Starting next month, tune to TBS to watch the struggles of professional gamers as they compete for a more than 21 million dollar prize pool.
Eleague: Road To The International Dota 2 Championships kicks off at 10 p.m. Eastern and Pacific times on Aug. 4th with new episodes airing every Friday at 10 PM throughout the month of August.
The four-part docu-series centers around the struggles professional Dota 2 players face as they train and compete for the largest prize pool esports has ever seen. The more than 21 million dollars prize pool will continue to grow until Battle Pass crowdfunding comes to an end in the coming weeks.
For those new to the Dota 2 competitive scene, The International or TI, is a yearly event hosted by Valve that started five years ago. At the time, it was held at massive gaming expo Gamescom in Germany where the prize pool totaled about $1.6 million – a mere fraction of what it is now.
The tournament has since moved to Seattle, Washington where the prize pool has broken the record for largest esports prize pool every year since 2014.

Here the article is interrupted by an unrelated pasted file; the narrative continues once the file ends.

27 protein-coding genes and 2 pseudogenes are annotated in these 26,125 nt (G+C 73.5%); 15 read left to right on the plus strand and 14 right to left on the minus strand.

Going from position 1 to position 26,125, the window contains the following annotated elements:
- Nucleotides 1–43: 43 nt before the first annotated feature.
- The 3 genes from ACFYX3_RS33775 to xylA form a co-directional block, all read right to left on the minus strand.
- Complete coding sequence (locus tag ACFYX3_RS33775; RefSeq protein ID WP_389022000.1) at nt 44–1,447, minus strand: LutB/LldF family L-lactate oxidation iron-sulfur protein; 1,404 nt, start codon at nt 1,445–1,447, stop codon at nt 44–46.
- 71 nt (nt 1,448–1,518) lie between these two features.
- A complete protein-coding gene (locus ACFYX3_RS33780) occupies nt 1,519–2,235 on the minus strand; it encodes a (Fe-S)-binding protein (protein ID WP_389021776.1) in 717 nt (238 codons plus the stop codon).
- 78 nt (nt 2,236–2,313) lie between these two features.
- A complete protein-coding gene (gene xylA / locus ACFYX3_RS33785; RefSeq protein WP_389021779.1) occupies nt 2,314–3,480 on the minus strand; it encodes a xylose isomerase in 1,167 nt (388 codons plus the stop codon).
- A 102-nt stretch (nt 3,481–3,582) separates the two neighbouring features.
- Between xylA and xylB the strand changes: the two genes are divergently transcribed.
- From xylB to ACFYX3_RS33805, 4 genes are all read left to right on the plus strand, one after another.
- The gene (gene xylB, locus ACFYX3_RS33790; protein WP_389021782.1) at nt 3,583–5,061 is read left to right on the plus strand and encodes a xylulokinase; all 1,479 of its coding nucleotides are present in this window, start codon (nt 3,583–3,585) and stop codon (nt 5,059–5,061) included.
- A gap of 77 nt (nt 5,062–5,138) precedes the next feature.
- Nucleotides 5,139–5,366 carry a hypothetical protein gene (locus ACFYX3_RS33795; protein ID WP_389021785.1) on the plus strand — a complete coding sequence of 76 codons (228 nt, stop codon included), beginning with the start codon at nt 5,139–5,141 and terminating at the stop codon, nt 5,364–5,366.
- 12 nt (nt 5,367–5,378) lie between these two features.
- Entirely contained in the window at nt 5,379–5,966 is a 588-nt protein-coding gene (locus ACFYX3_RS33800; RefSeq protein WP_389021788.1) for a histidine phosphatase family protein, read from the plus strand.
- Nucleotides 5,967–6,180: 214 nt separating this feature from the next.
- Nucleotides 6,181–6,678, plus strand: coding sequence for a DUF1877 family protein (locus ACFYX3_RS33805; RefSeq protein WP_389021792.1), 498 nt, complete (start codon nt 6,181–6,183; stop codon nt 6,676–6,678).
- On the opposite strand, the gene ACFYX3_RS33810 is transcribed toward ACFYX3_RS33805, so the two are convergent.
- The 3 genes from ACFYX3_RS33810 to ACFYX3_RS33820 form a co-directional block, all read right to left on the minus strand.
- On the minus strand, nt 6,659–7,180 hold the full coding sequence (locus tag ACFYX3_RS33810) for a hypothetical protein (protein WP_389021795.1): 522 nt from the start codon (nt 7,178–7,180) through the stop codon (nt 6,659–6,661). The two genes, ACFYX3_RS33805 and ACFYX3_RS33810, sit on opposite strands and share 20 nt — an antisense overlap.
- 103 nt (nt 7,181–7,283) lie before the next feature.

Dota 2 is a free-to-play MOBA from Valve Corporation that pits two teams of five players against each other in a game of sharp wit and strategy. Each player controls a hero with special abilities and must work together with their teammates to defend their base while also trying to be the first to destroy the opposing team's base. The Dota franchise started as a mod, inspired by Warcraft III: Reign of Chaos and its expansion The Frozen Throne. It's been three years since release and Dota 2 continues to be one of the top free-to-play games on Steam.
Before the premiere of its new show, TBS will be introducing the Eleague series by running Valve’s esports documentary Free To Play on July 28th at 10 PM Eastern and Pacific times. The esports documentary tells the story of three professional Dota 2 players as they compete in the first-ever Dota 2 International Tournament.
The documentary is a great way to ease into both the game and the concept of esports if you're new to either or both. It also offers insight into the sacrifices and obstacles players face when they decide to go pro.
“We’re not just playing because we’re addicted," Tammy “furryfish” Tang, co-founder of the first all-female Dota team PMS Asterisk, says in Free to Play. "There’s a goal, a motive, that we can reach out and grab if we’re good enough.”